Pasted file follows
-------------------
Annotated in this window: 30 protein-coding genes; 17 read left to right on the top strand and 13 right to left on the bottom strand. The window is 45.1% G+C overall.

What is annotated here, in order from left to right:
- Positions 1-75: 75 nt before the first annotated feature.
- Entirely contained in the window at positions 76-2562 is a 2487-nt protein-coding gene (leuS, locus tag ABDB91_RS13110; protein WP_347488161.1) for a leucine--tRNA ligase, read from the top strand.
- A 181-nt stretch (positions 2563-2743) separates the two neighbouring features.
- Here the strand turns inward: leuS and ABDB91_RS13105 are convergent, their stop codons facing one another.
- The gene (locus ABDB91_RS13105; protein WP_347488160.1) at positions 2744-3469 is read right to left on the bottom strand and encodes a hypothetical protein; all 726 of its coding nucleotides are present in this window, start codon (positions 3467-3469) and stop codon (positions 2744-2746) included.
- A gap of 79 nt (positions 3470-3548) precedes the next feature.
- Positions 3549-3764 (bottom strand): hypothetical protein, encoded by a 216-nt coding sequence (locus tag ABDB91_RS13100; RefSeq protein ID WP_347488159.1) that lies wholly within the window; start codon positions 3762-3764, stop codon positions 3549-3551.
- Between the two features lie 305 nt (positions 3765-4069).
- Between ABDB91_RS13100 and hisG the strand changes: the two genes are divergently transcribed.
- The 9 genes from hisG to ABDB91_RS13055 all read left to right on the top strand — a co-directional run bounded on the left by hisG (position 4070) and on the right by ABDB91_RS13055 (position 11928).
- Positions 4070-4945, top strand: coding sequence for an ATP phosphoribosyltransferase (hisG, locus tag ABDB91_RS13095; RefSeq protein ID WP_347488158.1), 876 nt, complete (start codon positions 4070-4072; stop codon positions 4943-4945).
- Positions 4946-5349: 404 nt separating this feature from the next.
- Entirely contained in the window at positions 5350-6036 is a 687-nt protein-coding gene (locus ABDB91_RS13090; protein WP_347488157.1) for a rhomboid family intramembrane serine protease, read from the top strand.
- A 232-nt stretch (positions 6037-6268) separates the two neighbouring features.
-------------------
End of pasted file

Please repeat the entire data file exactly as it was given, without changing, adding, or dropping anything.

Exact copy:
Annotated in this window: 30 protein-coding genes; 17 read left to right on the top strand and 13 right to left on the bottom strand. The window is 45.1% G+C overall.

What is annotated here, in order from left to right:
- Positions 1-75: 75 nt before the first annotated feature.
- Entirely contained in the window at positions 76-2562 is a 2487-nt protein-coding gene (leuS, locus tag ABDB91_RS13110; protein WP_347488161.1) for a leucine--tRNA ligase, read from the top strand.
- A 181-nt stretch (positions 2563-2743) separates the two neighbouring features.
- Here the strand turns inward: leuS and ABDB91_RS13105 are convergent, their stop codons facing one another.
- The gene (locus ABDB91_RS13105; protein WP_347488160.1) at positions 2744-3469 is read right to left on the bottom strand and encodes a hypothetical protein; all 726 of its coding nucleotides are present in this window, start codon (positions 3467-3469) and stop codon (positions 2744-2746) included.
- A gap of 79 nt (positions 3470-3548) precedes the next feature.
- Positions 3549-3764 (bottom strand): hypothetical protein, encoded by a 216-nt coding sequence (locus tag ABDB91_RS13100; RefSeq protein ID WP_347488159.1) that lies wholly within the window; start codon positions 3762-3764, stop codon positions 3549-3551.
- Between the two features lie 305 nt (positions 3765-4069).
- Between ABDB91_RS13100 and hisG the strand changes: the two genes are divergently transcribed.
- The 9 genes from hisG to ABDB91_RS13055 all read left to right on the top strand — a co-directional run bounded on the left by hisG (position 4070) and on the right by ABDB91_RS13055 (position 11928).
- Positions 4070-4945, top strand: coding sequence for an ATP phosphoribosyltransferase (hisG, locus tag ABDB91_RS13095; RefSeq protein ID WP_347488158.1), 876 nt, complete (start codon positions 4070-4072; stop codon positions 4943-4945).
- Positions 4946-5349: 404 nt separating this feature from the next.
- Entirely contained in the window at positions 5350-6036 is a 687-nt protein-coding gene (locus ABDB91_RS13090; protein WP_347488157.1) for a rhomboid family intramembrane serine protease, read from the top strand.
- A 232-nt stretch (positions 6037-6268) separates the two neighbouring features.